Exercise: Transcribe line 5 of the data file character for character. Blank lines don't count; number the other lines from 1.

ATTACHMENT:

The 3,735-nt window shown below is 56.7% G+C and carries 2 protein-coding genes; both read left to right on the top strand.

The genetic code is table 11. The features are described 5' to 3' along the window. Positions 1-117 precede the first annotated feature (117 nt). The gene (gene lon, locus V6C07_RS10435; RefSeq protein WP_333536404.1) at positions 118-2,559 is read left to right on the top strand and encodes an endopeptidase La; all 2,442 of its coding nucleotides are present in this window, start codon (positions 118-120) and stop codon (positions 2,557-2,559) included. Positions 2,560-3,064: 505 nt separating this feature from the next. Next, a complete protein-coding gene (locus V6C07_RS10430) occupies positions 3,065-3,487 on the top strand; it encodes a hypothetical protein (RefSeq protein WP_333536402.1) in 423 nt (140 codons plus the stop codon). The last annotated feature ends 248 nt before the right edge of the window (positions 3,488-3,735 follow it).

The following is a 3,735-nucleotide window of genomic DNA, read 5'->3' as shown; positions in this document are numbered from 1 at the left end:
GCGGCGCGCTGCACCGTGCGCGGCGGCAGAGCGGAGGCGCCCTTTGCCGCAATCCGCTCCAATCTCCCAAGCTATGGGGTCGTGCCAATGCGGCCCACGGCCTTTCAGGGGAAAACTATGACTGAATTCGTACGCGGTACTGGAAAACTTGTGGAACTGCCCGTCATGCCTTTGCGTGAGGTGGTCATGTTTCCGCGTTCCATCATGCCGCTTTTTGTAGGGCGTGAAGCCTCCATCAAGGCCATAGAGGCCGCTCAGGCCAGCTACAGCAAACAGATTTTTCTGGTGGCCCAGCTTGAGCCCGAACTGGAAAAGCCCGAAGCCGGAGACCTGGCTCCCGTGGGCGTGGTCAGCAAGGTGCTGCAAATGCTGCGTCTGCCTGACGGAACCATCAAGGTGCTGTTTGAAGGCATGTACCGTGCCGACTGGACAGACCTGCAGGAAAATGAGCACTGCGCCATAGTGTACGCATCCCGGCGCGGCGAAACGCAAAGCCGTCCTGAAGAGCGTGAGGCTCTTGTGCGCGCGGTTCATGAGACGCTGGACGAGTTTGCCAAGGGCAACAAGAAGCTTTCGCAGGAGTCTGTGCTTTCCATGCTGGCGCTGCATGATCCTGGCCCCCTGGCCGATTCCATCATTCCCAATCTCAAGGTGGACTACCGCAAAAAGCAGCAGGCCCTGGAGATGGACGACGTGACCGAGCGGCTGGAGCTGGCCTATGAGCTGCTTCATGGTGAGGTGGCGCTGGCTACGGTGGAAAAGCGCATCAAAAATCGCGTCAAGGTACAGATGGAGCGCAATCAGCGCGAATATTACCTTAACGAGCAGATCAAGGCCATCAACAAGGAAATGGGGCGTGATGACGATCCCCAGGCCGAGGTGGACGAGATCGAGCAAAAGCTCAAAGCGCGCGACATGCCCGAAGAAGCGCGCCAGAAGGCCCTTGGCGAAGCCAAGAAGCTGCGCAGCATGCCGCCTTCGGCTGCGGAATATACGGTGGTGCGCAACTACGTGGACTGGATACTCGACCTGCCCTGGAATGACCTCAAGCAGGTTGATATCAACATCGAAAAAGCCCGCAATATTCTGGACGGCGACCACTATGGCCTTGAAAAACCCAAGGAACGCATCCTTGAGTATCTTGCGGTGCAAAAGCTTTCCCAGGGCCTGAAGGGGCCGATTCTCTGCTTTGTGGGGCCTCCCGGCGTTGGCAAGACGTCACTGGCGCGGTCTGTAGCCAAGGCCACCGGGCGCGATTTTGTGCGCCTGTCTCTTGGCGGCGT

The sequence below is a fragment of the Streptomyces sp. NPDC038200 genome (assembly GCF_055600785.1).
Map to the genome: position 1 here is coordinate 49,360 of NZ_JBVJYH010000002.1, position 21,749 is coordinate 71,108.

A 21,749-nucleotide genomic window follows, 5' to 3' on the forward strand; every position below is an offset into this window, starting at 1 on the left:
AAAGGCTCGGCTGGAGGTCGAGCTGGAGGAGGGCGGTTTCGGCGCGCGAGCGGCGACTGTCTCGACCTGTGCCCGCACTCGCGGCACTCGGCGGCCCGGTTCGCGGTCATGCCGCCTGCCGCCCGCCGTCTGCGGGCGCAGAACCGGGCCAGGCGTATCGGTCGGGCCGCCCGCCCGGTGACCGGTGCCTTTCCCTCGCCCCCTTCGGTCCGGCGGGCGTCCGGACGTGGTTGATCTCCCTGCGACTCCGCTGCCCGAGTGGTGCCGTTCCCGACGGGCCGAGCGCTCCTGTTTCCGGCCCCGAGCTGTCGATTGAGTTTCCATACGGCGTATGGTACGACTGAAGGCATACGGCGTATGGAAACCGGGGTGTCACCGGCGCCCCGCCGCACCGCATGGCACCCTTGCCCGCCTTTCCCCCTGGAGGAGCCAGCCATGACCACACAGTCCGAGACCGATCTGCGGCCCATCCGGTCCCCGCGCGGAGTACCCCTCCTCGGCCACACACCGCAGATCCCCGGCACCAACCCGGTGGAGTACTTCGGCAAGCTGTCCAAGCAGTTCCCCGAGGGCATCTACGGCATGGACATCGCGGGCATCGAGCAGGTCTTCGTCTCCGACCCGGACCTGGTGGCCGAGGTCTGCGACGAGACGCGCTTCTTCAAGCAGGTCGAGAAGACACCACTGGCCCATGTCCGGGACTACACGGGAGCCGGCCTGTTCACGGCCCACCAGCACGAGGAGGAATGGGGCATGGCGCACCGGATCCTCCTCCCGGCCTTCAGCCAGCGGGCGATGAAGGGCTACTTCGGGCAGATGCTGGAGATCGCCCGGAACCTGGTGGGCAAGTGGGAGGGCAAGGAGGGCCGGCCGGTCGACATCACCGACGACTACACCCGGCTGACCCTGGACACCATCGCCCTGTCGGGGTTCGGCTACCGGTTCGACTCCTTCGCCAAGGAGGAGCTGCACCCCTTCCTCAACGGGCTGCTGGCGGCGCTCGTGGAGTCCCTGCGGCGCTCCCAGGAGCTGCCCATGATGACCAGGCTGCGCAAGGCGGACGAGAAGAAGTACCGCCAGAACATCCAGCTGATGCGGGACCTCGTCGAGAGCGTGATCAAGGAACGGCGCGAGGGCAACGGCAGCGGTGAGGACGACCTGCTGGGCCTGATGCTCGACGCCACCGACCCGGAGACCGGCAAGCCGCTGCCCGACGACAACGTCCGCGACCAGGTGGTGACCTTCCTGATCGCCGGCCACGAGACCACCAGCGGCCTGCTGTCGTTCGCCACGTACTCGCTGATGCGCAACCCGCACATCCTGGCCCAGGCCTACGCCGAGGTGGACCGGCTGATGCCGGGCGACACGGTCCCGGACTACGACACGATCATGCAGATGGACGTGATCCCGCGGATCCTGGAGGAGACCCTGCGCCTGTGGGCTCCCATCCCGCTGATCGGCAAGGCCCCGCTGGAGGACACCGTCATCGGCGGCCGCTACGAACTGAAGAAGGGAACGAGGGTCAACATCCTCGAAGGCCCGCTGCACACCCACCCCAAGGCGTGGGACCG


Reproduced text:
The sequence below is a fragment of the Streptomyces sp. NPDC038200 genome (assembly GCF_055600785.1).